Top Five Translated Fiction #StayAtHome

As you may know I like to read Translated Fiction.

Tilted Axis Press who published the award winning Han Kang’s The Vegetarian and Human Acts asked me to write an article about why I read translated fiction, so rather than repeat myself, if you are interested in a deeper explanation you can read more about my motivations by clicking on the link below:

“Reading in Translation, A Literary Revolution” by Claire McAlpine

At the end of the article is a list of titles I recommended with links to my reviews. But for today I’m just going to pull up from my memory five books that have stayed with me that at the time of reading transported me elsewhere and that I remember being excellent and memorable reads.

That’s one of the reasons I continue to love reading translations, they’re a form of armchair travel, not to see the sights of other countries, but to enter the minds of their storytellers, to see things from another perspective or delight in discovering one similar one to our own. To break out and away from the narrow influence of the culture we are within. Most of what we are offered to read from traditional channels was imagined, created and published only in English, less than 5% of fiction originates from other languages.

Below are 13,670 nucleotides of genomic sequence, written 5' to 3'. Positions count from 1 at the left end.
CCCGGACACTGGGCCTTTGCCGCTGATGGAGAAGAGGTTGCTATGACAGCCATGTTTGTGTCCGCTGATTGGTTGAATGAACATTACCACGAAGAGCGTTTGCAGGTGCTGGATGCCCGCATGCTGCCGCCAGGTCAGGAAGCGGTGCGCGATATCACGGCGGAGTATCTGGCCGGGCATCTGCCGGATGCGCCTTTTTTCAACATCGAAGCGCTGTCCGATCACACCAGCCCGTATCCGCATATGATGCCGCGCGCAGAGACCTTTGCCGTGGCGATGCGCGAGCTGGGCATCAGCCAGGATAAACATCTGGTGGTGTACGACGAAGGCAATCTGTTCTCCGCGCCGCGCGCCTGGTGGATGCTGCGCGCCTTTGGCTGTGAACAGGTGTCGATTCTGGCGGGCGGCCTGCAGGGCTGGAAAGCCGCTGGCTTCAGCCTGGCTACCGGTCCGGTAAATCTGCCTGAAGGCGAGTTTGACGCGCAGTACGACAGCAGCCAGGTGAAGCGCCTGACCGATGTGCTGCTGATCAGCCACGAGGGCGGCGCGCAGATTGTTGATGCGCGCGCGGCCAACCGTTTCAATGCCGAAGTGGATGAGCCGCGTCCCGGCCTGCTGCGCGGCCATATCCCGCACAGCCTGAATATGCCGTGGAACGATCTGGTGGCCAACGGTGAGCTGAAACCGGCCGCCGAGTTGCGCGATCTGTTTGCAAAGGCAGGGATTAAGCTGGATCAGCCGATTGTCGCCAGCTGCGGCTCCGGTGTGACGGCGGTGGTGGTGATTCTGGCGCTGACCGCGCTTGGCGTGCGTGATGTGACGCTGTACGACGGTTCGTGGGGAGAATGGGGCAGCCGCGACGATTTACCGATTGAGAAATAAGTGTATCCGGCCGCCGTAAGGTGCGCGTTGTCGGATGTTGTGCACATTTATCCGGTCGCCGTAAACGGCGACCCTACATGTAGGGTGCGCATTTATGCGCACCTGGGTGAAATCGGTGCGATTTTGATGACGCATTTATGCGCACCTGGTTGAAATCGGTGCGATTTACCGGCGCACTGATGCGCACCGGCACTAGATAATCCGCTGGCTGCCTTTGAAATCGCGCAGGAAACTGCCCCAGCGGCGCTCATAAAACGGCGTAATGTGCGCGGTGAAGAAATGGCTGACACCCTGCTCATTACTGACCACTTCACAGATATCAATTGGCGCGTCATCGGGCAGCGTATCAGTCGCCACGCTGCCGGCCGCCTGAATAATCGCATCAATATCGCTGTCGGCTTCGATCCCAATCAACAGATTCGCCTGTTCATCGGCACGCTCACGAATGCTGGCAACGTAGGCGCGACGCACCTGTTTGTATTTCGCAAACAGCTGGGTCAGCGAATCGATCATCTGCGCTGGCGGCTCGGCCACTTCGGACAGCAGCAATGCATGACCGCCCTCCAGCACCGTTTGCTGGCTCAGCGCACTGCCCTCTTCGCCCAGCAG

It’s hard to only choose five especially as I’m going to refrain from choosing titles I have mentioned already in a list I made in August 2019 leading up to #WITMonth.  Do check out the list below, it contains some of all time favourites.

My Top 10 Books by Women in Translation in 2019

To put this into context, I have read approximately 180 books translated from other languages. In choosing the five listed below, I’m trying to be mindful of what I think people might enjoy during this time of isolation.

My Top Five Works of Translated Fiction

1. The Yellow Rain by Julio Llamazares tr. Margaret Jull Costa (Spain)

This was a fabulous read for me and one I’ve never forgotten and often recommended, it’s a quiet, short read, an elegy that evokes the end of an era, in this case one man living alone in a village in the Pyrenees long after everyone else has abandoned it. It might sound melancholic, but this is the nearest literature comes to being like staring at a painting and admiring the creation. Here’s what I said in my review (click on the title to read the whole review):